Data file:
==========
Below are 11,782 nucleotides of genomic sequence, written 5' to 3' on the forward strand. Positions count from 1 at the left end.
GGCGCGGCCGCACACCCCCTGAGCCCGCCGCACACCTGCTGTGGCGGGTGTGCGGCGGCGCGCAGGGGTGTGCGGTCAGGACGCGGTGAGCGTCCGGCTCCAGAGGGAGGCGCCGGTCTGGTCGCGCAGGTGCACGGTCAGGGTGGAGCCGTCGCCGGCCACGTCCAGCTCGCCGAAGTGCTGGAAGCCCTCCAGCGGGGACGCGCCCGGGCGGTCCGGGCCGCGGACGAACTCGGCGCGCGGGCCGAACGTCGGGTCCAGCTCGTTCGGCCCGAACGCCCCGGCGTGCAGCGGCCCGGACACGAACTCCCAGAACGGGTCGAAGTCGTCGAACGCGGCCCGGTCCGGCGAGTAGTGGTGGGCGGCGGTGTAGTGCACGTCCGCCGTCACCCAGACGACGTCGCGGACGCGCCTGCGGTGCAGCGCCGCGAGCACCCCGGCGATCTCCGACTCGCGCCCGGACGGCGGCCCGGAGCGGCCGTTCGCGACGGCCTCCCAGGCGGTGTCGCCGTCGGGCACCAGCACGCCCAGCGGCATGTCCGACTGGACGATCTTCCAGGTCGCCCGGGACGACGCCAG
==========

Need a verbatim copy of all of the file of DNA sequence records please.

Below are 11,782 nucleotides of genomic sequence, written 5' to 3' on the forward strand. Positions count from 1 at the left end.
GGCGCGGCCGCACACCCCCTGAGCCCGCCGCACACCTGCTGTGGCGGGTGTGCGGCGGCGCGCAGGGGTGTGCGGTCAGGACGCGGTGAGCGTCCGGCTCCAGAGGGAGGCGCCGGTCTGGTCGCGCAGGTGCACGGTCAGGGTGGAGCCGTCGCCGGCCACGTCCAGCTCGCCGAAGTGCTGGAAGCCCTCCAGCGGGGACGCGCCCGGGCGGTCCGGGCCGCGGACGAACTCGGCGCGCGGGCCGAACGTCGGGTCCAGCTCGTTCGGCCCGAACGCCCCGGCGTGCAGCGGCCCGGACACGAACTCCCAGAACGGGTCGAAGTCGTCGAACGCGGCCCGGTCCGGCGAGTAGTGGTGGGCGGCGGTGTAGTGCACGTCCGCCGTCACCCAGACGACGTCGCGGACGCGCCTGCGGTGCAGCGCCGCGAGCACCCCGGCGATCTCCGACTCGCGCCCGGACGGCGGCCCGGAGCGGCCGTTCGCGACGGCCTCCCAGGCGGTGTCGCCGTCGGGCACCAGCACGCCCAGCGGCATGTCCGACTGGACGATCTTCCAGGTCGCCCGGGACGACGCCAG